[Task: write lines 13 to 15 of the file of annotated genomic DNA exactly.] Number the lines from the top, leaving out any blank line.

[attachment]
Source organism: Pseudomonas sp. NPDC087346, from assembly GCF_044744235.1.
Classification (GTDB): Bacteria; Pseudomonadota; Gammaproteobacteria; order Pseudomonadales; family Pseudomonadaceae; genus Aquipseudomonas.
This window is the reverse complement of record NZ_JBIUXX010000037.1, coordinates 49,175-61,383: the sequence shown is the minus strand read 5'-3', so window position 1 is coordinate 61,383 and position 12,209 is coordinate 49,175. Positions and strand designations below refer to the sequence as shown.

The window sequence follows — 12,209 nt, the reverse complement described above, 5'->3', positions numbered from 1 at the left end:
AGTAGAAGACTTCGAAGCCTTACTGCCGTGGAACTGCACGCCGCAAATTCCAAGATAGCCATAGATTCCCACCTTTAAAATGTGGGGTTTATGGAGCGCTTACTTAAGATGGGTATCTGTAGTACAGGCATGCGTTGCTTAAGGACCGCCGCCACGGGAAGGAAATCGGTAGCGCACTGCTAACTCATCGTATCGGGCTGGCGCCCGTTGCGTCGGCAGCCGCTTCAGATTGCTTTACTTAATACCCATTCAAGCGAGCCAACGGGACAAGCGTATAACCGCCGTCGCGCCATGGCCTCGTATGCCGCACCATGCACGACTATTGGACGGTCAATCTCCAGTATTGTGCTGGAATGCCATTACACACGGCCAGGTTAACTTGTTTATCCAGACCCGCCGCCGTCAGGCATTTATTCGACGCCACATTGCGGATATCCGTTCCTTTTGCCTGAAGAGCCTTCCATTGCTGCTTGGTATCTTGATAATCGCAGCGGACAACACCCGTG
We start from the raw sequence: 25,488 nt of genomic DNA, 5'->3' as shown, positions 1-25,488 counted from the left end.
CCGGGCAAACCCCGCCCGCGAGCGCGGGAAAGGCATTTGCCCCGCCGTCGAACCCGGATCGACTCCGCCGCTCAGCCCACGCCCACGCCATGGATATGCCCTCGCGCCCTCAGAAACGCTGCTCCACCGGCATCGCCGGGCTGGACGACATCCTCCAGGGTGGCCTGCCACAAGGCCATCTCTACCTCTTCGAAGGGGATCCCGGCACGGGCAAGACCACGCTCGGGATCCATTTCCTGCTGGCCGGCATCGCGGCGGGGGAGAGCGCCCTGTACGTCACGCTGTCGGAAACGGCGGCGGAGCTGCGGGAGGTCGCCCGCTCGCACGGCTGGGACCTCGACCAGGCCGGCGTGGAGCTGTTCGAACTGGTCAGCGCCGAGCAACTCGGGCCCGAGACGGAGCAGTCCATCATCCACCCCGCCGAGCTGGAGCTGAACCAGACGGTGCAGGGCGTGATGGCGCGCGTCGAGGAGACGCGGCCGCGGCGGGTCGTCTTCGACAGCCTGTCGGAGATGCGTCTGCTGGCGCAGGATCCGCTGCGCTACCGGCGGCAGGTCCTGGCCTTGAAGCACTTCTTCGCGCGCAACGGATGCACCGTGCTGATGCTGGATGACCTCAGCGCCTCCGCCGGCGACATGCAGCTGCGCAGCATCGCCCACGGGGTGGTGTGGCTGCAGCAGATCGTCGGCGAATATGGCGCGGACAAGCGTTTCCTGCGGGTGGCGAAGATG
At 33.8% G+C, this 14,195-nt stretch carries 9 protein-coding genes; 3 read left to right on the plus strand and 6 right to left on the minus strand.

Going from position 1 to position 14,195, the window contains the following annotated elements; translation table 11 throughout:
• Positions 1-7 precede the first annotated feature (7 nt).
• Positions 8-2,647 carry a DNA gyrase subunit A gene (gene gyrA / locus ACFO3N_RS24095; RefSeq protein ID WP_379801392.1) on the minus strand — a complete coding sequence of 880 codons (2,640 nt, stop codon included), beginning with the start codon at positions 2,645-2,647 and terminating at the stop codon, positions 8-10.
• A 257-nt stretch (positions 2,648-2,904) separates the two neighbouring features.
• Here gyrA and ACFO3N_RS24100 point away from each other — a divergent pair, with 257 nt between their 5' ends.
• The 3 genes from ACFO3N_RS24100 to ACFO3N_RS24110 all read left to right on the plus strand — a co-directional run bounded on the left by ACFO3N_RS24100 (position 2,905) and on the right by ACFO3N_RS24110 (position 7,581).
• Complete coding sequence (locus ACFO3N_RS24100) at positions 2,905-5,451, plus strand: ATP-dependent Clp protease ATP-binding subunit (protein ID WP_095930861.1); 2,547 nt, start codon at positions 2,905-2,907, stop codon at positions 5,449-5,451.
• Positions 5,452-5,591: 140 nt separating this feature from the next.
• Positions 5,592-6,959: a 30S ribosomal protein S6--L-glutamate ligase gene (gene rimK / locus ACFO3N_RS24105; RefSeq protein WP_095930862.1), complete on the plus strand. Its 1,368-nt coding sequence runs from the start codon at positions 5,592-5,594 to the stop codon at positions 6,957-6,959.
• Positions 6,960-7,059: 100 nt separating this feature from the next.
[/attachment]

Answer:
• Here gyrA and ACFO3N_RS24100 point away from each other — a divergent pair, with 257 nt between their 5' ends.
• The 3 genes from ACFO3N_RS24100 to ACFO3N_RS24110 all read left to right on the plus strand — a co-directional run bounded on the left by ACFO3N_RS24100 (position 2,905) and on the right by ACFO3N_RS24110 (position 7,581).
• Complete coding sequence (locus ACFO3N_RS24100) at positions 2,905-5,451, plus strand: ATP-dependent Clp protease ATP-binding subunit (protein ID WP_095930861.1); 2,547 nt, start codon at positions 2,905-2,907, stop codon at positions 5,449-5,451.